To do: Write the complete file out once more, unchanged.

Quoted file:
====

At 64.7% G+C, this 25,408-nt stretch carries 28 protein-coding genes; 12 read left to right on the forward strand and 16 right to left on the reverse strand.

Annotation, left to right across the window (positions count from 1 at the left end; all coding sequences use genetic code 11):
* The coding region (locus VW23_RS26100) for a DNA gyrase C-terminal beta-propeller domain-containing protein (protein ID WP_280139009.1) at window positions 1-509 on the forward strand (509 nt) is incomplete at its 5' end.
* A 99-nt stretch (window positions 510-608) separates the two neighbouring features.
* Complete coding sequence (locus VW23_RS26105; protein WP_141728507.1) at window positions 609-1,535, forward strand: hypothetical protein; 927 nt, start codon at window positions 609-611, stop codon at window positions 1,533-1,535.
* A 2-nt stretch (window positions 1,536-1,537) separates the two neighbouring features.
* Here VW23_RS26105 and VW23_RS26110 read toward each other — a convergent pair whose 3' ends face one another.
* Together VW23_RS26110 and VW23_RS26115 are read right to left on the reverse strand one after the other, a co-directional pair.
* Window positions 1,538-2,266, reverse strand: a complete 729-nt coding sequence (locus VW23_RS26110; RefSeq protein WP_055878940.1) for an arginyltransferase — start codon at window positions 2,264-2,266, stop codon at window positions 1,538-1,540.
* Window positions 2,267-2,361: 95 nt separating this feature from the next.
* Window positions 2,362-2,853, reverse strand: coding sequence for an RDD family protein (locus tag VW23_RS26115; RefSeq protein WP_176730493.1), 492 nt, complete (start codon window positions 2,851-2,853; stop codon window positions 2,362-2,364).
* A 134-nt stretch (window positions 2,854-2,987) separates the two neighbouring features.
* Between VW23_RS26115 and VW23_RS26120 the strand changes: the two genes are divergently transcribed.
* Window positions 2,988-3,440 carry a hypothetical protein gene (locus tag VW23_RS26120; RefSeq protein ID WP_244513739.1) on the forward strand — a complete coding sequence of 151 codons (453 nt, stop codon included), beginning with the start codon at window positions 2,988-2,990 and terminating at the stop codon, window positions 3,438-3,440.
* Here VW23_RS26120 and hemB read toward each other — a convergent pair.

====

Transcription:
At 64.7% G+C, this 25,408-nt stretch carries 28 protein-coding genes; 12 read left to right on the forward strand and 16 right to left on the reverse strand.

Annotation, left to right across the window (positions count from 1 at the left end; all coding sequences use genetic code 11):
* The coding region (locus VW23_RS26100) for a DNA gyrase C-terminal beta-propeller domain-containing protein (protein ID WP_280139009.1) at window positions 1-509 on the forward strand (509 nt) is incomplete at its 5' end.
* A 99-nt stretch (window positions 510-608) separates the two neighbouring features.
* Complete coding sequence (locus VW23_RS26105; protein WP_141728507.1) at window positions 609-1,535, forward strand: hypothetical protein; 927 nt, start codon at window positions 609-611, stop codon at window positions 1,533-1,535.
* A 2-nt stretch (window positions 1,536-1,537) separates the two neighbouring features.
* Here VW23_RS26105 and VW23_RS26110 read toward each other — a convergent pair whose 3' ends face one another.
* Together VW23_RS26110 and VW23_RS26115 are read right to left on the reverse strand one after the other, a co-directional pair.
* Window positions 1,538-2,266, reverse strand: a complete 729-nt coding sequence (locus VW23_RS26110; RefSeq protein WP_055878940.1) for an arginyltransferase — start codon at window positions 2,264-2,266, stop codon at window positions 1,538-1,540.
* Window positions 2,267-2,361: 95 nt separating this feature from the next.
* Window positions 2,362-2,853, reverse strand: coding sequence for an RDD family protein (locus tag VW23_RS26115; RefSeq protein WP_176730493.1), 492 nt, complete (start codon window positions 2,851-2,853; stop codon window positions 2,362-2,364).
* A 134-nt stretch (window positions 2,854-2,987) separates the two neighbouring features.
* Between VW23_RS26115 and VW23_RS26120 the strand changes: the two genes are divergently transcribed.
* Window positions 2,988-3,440 carry a hypothetical protein gene (locus tag VW23_RS26120; RefSeq protein ID WP_244513739.1) on the forward strand — a complete coding sequence of 151 codons (453 nt, stop codon included), beginning with the start codon at window positions 2,988-2,990 and terminating at the stop codon, window positions 3,438-3,440.
* Here VW23_RS26120 and hemB read toward each other — a convergent pair.